LIMA (Reuters) – Peru’s political crisis deepened on Tuesday as a police officer died torched in his car after 17 civilians were killed in protests a day earlier, all triggered by the ouster of President Pedro Castillo last month.
The slain officer’s vehicle came under attack early Tuesday morning by “unknown persons” in the city of Juliaca, located in the southern Puno region, with another officer suffering multiple head injuries, according to the interior ministry.
Jorge Angulo, a senior ministry official, told local media officials were seeking more information into the grisly attack.
“At this moment, an autopsy is being performed to fully identify the form and circumstances in which he was injured, practically burned to death,” Angulo told broadcaster Canal N.
A three-day mourning period kicked off in parts of southern Peru on Tuesday, including Puno, after 17 people were killed on Monday in the most violent day of protests since the leftist Castillo was ousted by lawmakers after he illegally sought to dissolve Congress.
In a bid to formally kickstart the new government, Prime Minister Alberto Otarola appeared in the opposition-dominated Congress, asking lawmakers to approve a vote of confidence for the cabinet of President Dina Boluarte, which is needed to lead a new government.
At least 40 people have been killed in the unrest so far, as supporters of Castillo insist he was the victim of a coup and demand his release from jail and Boluarte’s resignation.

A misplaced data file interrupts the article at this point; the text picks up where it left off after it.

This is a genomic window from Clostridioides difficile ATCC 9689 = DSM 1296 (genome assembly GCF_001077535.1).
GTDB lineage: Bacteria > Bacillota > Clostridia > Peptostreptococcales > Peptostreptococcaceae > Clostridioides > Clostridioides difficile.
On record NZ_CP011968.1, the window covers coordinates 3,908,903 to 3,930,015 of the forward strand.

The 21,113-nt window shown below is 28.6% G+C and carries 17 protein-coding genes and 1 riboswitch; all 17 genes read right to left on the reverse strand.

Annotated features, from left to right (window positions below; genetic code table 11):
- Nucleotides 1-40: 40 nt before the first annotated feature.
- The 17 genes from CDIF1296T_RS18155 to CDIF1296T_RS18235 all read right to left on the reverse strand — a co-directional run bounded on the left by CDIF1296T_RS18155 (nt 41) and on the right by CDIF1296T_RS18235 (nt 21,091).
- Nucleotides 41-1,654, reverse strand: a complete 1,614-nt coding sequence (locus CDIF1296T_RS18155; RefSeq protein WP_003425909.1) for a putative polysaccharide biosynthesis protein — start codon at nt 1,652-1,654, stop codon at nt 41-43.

Otarola blamed organized attackers financed by “dark” money for those killed on Monday. Beyond the deaths, another 68 civilians and 75 police officers were reported injured, according to the state ombudsman.
Later on Tuesday, the prime minister announced a three-day overnight curfew in Puno, aimed at quelling the violence.
Footage from local media showed looting of Puno businesses on Monday night, while the Juliaca airport remained shut on Tuesday.
Castillo has been ordered to stay in pre-trial detention while he is investigated for fomenting rebellion, a charge he denies.
The former rural teacher insists he remains the country’s lawful president.
On Twitter, Castillo wrote that those killed for “defending the country from the coup dictatorship” will never be forgotten.
Later this week, an Inter-American Commission on Human Rights mission will visit Peru to assess the situation, while in a separate statement, the United Nations urged respect for human rights and offered to mediate the crisis.